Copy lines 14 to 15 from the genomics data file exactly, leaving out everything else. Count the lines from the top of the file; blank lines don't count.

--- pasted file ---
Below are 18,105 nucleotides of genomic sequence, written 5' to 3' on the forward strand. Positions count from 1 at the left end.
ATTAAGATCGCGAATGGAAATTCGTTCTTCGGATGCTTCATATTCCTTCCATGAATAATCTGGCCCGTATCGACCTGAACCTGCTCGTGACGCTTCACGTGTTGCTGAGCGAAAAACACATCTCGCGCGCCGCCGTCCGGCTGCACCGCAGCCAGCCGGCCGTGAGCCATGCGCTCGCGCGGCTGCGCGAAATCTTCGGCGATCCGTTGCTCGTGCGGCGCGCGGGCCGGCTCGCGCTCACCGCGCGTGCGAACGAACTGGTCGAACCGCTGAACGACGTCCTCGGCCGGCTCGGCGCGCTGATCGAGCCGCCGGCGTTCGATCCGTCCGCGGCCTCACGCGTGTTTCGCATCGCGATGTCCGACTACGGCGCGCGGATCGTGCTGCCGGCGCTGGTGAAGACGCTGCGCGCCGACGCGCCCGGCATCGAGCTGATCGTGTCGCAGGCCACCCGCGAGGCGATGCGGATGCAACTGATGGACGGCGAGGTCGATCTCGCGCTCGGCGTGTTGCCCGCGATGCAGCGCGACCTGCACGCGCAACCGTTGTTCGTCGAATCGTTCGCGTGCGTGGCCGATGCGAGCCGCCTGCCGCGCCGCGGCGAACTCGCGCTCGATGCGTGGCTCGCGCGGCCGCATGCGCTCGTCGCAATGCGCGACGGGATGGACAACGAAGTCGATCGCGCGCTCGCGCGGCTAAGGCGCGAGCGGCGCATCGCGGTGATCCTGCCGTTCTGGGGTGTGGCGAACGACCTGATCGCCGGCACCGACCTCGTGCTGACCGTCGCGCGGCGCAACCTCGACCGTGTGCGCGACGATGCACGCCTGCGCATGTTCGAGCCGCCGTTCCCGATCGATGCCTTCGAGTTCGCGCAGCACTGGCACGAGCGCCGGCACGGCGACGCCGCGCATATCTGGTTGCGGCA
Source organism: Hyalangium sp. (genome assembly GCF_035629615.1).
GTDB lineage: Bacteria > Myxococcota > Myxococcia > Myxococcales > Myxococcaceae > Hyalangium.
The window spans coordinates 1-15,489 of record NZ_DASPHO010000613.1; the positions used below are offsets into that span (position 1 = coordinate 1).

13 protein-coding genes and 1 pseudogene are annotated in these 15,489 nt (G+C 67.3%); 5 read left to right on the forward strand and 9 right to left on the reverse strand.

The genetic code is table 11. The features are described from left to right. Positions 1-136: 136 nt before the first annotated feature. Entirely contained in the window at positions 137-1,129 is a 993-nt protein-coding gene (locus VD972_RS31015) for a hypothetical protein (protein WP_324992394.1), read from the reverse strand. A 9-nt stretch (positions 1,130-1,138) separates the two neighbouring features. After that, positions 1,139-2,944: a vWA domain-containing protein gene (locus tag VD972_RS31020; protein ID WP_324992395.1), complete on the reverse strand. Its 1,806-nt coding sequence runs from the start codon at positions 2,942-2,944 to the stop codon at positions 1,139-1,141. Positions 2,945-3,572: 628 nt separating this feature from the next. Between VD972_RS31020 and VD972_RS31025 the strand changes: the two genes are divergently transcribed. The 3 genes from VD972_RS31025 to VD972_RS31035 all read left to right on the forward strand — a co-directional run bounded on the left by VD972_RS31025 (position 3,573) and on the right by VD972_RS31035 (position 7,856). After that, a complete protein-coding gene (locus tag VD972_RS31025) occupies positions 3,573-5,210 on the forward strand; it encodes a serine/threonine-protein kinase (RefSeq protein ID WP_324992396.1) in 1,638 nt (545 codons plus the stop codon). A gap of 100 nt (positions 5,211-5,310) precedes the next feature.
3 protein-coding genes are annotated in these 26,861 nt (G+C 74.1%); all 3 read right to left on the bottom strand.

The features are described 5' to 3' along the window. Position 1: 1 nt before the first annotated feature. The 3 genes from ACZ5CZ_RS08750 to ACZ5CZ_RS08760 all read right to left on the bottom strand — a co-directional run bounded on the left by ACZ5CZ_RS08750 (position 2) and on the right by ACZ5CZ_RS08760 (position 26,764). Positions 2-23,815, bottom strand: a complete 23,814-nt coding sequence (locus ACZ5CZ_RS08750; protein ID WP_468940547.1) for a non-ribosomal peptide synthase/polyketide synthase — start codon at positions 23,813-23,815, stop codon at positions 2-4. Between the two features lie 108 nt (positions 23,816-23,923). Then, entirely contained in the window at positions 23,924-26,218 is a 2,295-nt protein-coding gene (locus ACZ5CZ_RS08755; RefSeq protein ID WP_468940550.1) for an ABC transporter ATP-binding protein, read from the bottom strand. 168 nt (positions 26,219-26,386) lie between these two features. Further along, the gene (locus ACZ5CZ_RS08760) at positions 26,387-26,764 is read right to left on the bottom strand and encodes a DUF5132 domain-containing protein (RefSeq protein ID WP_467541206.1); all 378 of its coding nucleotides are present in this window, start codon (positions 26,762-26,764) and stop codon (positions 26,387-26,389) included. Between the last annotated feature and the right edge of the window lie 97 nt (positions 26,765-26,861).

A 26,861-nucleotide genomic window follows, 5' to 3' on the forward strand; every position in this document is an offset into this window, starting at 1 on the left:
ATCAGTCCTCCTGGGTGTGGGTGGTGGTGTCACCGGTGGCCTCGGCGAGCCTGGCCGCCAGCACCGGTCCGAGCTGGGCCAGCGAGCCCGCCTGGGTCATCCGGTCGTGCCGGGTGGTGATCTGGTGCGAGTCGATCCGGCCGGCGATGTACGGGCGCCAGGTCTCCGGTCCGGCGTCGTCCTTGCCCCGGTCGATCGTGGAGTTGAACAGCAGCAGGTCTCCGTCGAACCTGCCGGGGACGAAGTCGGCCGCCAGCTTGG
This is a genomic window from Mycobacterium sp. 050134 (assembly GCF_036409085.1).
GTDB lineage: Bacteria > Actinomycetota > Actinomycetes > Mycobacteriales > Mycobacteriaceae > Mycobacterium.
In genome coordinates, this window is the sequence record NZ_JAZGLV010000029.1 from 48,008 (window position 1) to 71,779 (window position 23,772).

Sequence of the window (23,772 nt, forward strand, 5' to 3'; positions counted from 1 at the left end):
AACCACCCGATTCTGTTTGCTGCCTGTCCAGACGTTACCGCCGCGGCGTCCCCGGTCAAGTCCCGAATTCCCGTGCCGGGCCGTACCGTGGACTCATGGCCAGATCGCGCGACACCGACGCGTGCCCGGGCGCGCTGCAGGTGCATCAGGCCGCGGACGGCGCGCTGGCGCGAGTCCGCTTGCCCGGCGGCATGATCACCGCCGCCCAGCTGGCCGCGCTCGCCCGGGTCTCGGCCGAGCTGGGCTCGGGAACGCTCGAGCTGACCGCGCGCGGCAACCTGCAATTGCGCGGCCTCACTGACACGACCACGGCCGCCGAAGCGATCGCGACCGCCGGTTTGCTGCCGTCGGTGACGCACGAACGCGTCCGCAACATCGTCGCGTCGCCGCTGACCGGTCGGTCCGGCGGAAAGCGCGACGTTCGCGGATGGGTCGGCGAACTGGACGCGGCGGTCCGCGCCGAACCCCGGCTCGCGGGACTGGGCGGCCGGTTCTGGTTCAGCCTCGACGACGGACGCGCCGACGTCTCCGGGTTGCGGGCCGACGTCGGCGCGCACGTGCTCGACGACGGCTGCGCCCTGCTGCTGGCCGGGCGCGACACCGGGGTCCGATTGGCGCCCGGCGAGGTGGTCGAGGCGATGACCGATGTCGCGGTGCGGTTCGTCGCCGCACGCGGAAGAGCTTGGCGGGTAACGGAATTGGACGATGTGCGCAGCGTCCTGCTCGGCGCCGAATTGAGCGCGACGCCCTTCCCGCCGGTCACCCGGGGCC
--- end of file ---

In genome coordinates, this window is the sequence record NZ_JAZGLV010000029.1 from 48,008 (window position 1) to 71,779 (window position 23,772).

Sequence of the window (23,772 nt, forward strand, 5' to 3'; positions counted from 1 at the left end):